Where the tech is now. Yeah, right. Exactly, exactly. So I think yes, you should absolutely be doing this. And I think people need to ease up on their feelings about like 1 store test like Yeah, I mean, that’s the thing. Like 1 store tests are great because you learn things from them, you know, especially if you got your whole organization thinking about the lessons you’re going to learn from them. The other point too, real quick and closing like. Check out for retail starting to have its day in the sun too like Amazon’s pulling back. But you know we’ve got we had Revo group over in Germany telling us about how they’re actively finding value in this and deploying it more. We’ve got further examples of new largescale grocers bringing this online with companies like Trego and stuff. So like this is keep, we’re going to keep close to this because it’s it’s starting to happen. You can kind of feel us starting across the chasm a little bit here I think, but anyway.
All right, Chris, let’s go to the lightning round. Question 1 Some exciting news out of Chipotle. Chris, did you know it takes roughly 50 minutes to make a batch of Chipotle’s guacamole? I did not know that and it doesn’t surprise me because it takes me like 50 minutes to make a batch of guacamole. Not anymore. The new avocado robot unveiled Wednesday could cut the prep time in half. Chris, I want to know what laborious but delicious meal takes you 50 minutes that you’d like to create a robot to expedite. Well, that’s such a good question. And because this this is a fight that misses Omnitalk and I have every single week, I would tell you none. None. I refuse to cook any meal that takes that long. And and believe it or not, I set a new record and I made Rigatoni Bolognese in 18 minutes because I had, I had like 30 minutes to get my kids fed and ready for soccer practice and I whipped it up. Fast I was.
Pretty nothing. Nothing like inhaling a bunch of bolognese and then running around a soccer field in 90 degrees. Well, I had to. That was part of the reason I had the time crunch. I had to leave time for them to digest. And of course, you know, all right. Question 2A new survey from Del Monte revealed that a majority of general consumers regularly replace meals with snacks. Brilliant inside there, with parents especially likely to snacks the to what was the last thing you snacks the to did in place of a meal.
It was not a good choice but raw almonds and a protein bar, let me tell you, not a complete meal. Not a complete meal. Snackstitute is a really fun word to say. You should try Snacksitute. Snacksitute. It’s really fun, isn’t it? Doesn’t really roll off the tongue. Snacksitute it twice last night. It was fabulous, all right. yeah, OK, Question 3, a new Angry Birds retail cafe launched in New York City last week. Chris, what video game would you propose follows in their claw steps?
Oh wow. That’s a good question. I’ve, I’ve long want this too. That’s why I like I like that story too a lot this week. But for me, it’s not a video game but it’s a franchise that has video games. Like I would do a Transformer store. I want to see an actual Transformer store at the Mall of America. There are so many cool things you could do with that concept and geez, they’re putting out a new Transformers movie like every year. So you know the contents there and the the products are there to support it too. Probably even more so than Angry Birds I would think.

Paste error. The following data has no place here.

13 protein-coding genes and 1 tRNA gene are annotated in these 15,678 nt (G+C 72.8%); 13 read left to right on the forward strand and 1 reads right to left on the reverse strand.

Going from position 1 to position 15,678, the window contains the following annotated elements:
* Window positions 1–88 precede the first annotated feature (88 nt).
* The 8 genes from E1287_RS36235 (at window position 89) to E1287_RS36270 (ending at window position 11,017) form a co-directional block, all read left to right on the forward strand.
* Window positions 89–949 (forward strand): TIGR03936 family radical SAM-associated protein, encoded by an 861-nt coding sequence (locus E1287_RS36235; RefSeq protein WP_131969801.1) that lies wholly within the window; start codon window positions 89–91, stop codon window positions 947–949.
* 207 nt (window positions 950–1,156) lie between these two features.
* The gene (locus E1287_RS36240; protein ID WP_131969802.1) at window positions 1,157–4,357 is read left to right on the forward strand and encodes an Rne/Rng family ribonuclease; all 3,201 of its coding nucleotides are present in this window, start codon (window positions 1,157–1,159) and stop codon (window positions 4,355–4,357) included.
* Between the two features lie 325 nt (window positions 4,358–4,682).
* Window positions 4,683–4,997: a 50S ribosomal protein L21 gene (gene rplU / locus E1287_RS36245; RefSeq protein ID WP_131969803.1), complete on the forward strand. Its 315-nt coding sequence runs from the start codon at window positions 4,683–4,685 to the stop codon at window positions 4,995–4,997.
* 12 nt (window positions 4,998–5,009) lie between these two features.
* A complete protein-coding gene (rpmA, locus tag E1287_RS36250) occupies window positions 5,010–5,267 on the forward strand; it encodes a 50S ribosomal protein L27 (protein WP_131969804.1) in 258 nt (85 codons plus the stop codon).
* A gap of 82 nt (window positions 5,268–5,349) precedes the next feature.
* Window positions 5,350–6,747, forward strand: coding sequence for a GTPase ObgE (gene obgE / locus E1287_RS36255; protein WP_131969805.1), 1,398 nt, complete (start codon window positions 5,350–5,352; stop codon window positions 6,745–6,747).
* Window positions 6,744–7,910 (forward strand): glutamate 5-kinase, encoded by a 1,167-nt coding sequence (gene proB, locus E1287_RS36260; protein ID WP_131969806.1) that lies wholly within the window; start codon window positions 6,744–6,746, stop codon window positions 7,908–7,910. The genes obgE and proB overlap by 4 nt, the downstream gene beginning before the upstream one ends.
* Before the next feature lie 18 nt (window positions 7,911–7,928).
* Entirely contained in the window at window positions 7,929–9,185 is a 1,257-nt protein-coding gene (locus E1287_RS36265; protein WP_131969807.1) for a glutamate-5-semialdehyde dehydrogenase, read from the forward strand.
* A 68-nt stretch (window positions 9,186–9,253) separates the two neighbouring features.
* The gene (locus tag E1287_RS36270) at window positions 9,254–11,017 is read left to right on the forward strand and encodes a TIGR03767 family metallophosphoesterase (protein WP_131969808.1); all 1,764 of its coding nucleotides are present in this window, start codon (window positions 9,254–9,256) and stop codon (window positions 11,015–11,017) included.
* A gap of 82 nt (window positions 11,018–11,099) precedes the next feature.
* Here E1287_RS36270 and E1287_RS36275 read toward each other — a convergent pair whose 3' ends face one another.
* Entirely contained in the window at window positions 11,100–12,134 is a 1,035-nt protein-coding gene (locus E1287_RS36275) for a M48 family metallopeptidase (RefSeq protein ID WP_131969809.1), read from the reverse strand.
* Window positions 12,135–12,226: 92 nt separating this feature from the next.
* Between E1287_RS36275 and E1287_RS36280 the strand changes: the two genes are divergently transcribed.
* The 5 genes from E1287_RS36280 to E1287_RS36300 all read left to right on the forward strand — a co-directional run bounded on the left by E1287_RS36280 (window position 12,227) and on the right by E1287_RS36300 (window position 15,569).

All right. We’ll get you, I hope, Jill and the team at MO. You’re listening. It’s more Hasbros Hasbros purview on that one, but Snoop Dogg has lines. Snoop Doggy Dogs, a Of pet products that will soon be available in Petco, PetSmart, and Kohl’s. And what is your favorite Snoop Dogg song that I, again, most likely have never heard of?
The first one that came to mind was Ain’t No Fun. Have you ever heard that song? No never heard of It ain’t no fun. No the homies can’t have not, no you don’t know not helping not help it up. Look it up. Is there?
Another one. I mean, like, you know, gin and juice. Right. Gin and juice, I’ve heard. Yeah, yeah. Okay juice. Yeah, for sure. I know that one. Yeah, without a doubt. Okay. All right. All right, So ain’t no fun. That’s that’s what I need to. That’s what I need to put on the old turntable today. Is that right? Yeah, Nate Doc. Cool Oh God it. Was that Nate? Does he have a double G at the end of his name too? Or she just? So, yeah, I do. He does. Yeah, you can.
Look that up when, for us at the end of the show, we got to find it out. All right, Happy birthday day to Patrick Stewart. Harrison Ford and to the man who penned one of the most famous lines in movie history, show me the money, the great Cameron Crowe. And remember, if you can only read or listen to 1 Retail Blog in the Business, Make it Army Talk, the only retail media outlet run by two former executives from a current top ten US retailer, Our fastest, Our Fast 5 podcast is the quickest, fastest rundown of all the week’s top news, and our twice weekly newsletter tells you the top five things you need to know each day. It also features special content exclusive to us, and we do it all just for you. And we try really hard to make it all fit within the preview pane of your inbox. You can Sign up today at http://www.omnitalk.blog. Thanks as always for listening in. Please remember to like and leave us a review wherever you happen to listen to your podcasts or on YouTube. And so until next time, and on behalf of all of us at Omnitalk Retail. As always, be careful out there.